Introduction Eye tracking technology, checklists and search strategies have been demonstrated as useful aids in image interpretation. A training tool was developed, by the research team, which included these features. This study aimed to evaluate the effect of the training tool on participant image interpretation performance. Methods The study was carried out with reporting radiographers who had either commenced training in chest image interpretation (n = 12) or were trained in musculoskeletal image interpretation (n = 23) (total n = 35). Participants were allocated to a control or intervention group. Participants completed an initial assessment at recruitment and re-attended nine months later for a follow-up assessment. The intervention group were given unlimited access to a digital training tool. During assessments participants interpreted 20 chest images whilst using eye tracking technology (total of 1400 images were interpreted). A confidence level was obtained from participants on their diagnosis and a questionnaire, to obtain demographic data, was completed following the assessment. Results Improvements were seen in the confidence of intervention group participants (p < 0.05). False Positive (FP) scores decreased for both the control and intervention group (p < 0.05), this decrease was from 4.20 to 3.20 for the control group and from 5.87 to 3.27 for the intervention group. True Negative (TN) scores increased, from 5.13 to 6.73 for the intervention group (p < 0.05). Mean decision time decreased for both the control and intervention group. Conclusion The tool led to positive effects on participant performance and could be a useful aid in chest image interpretation learning. Implications for practice Improvements in performance were observed with a digital tool. The tool could improve image interpretation methods and training.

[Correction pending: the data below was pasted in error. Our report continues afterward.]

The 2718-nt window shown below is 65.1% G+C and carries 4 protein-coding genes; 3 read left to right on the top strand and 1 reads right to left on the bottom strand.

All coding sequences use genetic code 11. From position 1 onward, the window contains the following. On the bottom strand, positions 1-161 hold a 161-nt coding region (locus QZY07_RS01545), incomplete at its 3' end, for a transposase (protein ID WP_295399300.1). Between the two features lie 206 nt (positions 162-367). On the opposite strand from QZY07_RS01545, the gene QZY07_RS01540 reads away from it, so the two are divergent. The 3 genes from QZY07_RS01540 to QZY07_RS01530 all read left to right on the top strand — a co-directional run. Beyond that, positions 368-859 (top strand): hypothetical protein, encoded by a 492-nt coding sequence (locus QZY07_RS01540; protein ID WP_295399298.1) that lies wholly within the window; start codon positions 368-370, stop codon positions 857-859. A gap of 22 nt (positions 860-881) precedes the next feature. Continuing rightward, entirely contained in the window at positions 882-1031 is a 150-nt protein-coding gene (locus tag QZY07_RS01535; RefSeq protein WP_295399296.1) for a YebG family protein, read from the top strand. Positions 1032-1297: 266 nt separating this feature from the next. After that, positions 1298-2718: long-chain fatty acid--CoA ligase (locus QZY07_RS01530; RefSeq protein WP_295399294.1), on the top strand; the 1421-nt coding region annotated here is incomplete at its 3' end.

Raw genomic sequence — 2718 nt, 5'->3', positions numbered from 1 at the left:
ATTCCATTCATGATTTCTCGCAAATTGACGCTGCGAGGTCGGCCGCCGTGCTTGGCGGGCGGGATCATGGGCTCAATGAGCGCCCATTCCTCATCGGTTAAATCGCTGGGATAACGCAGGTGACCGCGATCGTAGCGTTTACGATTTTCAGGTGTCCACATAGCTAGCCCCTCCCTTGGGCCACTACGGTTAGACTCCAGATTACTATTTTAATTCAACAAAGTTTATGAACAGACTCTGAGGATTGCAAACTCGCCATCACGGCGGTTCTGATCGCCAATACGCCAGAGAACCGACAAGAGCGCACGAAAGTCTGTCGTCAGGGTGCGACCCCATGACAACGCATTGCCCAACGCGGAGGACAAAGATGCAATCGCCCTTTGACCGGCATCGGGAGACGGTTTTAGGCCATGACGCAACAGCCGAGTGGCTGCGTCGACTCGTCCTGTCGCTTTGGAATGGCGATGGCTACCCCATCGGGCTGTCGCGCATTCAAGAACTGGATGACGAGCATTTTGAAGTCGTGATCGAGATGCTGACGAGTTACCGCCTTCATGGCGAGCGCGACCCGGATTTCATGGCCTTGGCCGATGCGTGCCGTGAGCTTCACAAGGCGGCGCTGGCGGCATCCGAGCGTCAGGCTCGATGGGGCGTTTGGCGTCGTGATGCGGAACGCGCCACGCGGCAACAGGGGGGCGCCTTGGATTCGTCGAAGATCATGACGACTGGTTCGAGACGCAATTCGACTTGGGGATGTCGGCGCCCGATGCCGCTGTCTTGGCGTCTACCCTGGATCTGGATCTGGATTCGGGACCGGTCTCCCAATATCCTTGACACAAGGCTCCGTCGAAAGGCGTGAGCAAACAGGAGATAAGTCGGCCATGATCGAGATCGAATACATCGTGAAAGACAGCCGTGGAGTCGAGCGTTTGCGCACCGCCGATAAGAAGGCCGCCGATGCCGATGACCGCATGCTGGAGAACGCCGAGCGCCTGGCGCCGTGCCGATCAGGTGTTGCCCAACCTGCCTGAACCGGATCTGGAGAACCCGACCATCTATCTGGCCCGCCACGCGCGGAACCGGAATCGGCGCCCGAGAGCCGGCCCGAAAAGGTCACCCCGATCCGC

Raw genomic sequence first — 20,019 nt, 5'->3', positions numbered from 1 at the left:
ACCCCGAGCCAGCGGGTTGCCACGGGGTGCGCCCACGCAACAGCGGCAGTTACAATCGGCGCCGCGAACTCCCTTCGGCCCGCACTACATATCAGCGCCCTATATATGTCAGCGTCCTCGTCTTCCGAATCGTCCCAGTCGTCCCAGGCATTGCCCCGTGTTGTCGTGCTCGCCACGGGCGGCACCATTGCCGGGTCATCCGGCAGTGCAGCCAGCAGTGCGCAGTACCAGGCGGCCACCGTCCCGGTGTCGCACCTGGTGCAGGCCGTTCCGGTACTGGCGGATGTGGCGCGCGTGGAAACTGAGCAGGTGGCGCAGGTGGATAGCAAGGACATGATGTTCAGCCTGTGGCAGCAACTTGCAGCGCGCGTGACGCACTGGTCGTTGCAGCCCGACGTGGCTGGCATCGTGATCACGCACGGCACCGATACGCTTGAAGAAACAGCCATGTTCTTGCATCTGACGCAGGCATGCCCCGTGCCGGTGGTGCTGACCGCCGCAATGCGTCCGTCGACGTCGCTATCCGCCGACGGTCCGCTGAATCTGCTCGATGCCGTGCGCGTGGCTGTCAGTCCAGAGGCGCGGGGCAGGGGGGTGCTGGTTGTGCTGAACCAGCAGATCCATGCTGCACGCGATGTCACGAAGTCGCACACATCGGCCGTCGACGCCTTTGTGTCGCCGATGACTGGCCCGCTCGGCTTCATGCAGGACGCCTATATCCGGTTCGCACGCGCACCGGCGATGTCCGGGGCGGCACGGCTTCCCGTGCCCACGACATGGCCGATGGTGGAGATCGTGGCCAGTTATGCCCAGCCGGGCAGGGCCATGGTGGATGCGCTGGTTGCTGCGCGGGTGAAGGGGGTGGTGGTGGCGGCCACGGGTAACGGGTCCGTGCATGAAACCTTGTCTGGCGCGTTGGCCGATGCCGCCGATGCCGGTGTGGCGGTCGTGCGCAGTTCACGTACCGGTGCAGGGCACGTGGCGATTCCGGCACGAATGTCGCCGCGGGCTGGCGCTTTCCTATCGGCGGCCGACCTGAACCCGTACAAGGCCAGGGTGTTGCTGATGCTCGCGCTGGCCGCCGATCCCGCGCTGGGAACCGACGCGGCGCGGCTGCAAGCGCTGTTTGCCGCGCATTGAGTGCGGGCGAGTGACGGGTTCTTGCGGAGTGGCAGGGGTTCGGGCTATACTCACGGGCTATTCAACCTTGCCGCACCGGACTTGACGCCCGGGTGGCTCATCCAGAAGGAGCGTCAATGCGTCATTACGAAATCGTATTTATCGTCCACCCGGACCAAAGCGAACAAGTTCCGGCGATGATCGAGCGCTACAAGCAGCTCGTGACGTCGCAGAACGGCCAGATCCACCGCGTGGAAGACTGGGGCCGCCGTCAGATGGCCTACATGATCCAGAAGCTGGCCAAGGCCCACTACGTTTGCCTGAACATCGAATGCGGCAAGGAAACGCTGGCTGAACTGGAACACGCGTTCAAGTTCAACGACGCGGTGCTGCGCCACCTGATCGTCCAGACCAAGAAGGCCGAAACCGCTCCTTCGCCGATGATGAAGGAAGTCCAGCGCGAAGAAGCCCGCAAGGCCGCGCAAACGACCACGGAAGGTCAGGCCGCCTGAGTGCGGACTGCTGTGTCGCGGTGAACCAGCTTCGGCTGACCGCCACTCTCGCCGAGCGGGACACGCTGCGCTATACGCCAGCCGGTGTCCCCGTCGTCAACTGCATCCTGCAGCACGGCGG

- Digital training tool
- Image interpretation